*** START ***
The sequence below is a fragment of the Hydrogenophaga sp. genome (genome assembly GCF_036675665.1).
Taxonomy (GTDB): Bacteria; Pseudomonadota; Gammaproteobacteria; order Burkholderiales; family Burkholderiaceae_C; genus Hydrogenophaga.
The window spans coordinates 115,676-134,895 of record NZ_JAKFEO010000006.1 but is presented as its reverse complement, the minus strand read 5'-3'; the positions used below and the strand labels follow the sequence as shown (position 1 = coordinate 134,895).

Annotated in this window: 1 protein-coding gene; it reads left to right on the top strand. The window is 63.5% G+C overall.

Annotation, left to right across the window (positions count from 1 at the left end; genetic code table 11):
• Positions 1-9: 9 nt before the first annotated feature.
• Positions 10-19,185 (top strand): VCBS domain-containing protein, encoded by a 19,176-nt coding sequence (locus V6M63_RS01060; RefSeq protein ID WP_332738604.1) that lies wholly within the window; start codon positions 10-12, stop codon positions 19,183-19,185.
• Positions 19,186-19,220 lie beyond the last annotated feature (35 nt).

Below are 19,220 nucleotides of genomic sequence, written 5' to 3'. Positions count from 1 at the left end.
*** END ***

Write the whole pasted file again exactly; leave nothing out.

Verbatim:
The sequence below is a fragment of the Hydrogenophaga sp. genome (genome assembly GCF_036675665.1).
Taxonomy (GTDB): Bacteria; Pseudomonadota; Gammaproteobacteria; order Burkholderiales; family Burkholderiaceae_C; genus Hydrogenophaga.
The window spans coordinates 115,676-134,895 of record NZ_JAKFEO010000006.1 but is presented as its reverse complement, the minus strand read 5'-3'; the positions used below and the strand labels follow the sequence as shown (position 1 = coordinate 134,895).

Annotated in this window: 1 protein-coding gene; it reads left to right on the top strand. The window is 63.5% G+C overall.

Annotation, left to right across the window (positions count from 1 at the left end; genetic code table 11):
• Positions 1-9: 9 nt before the first annotated feature.
• Positions 10-19,185 (top strand): VCBS domain-containing protein, encoded by a 19,176-nt coding sequence (locus V6M63_RS01060; RefSeq protein ID WP_332738604.1) that lies wholly within the window; start codon positions 10-12, stop codon positions 19,183-19,185.
• Positions 19,186-19,220 lie beyond the last annotated feature (35 nt).

Below are 19,220 nucleotides of genomic sequence, written 5' to 3'. Positions count from 1 at the left end.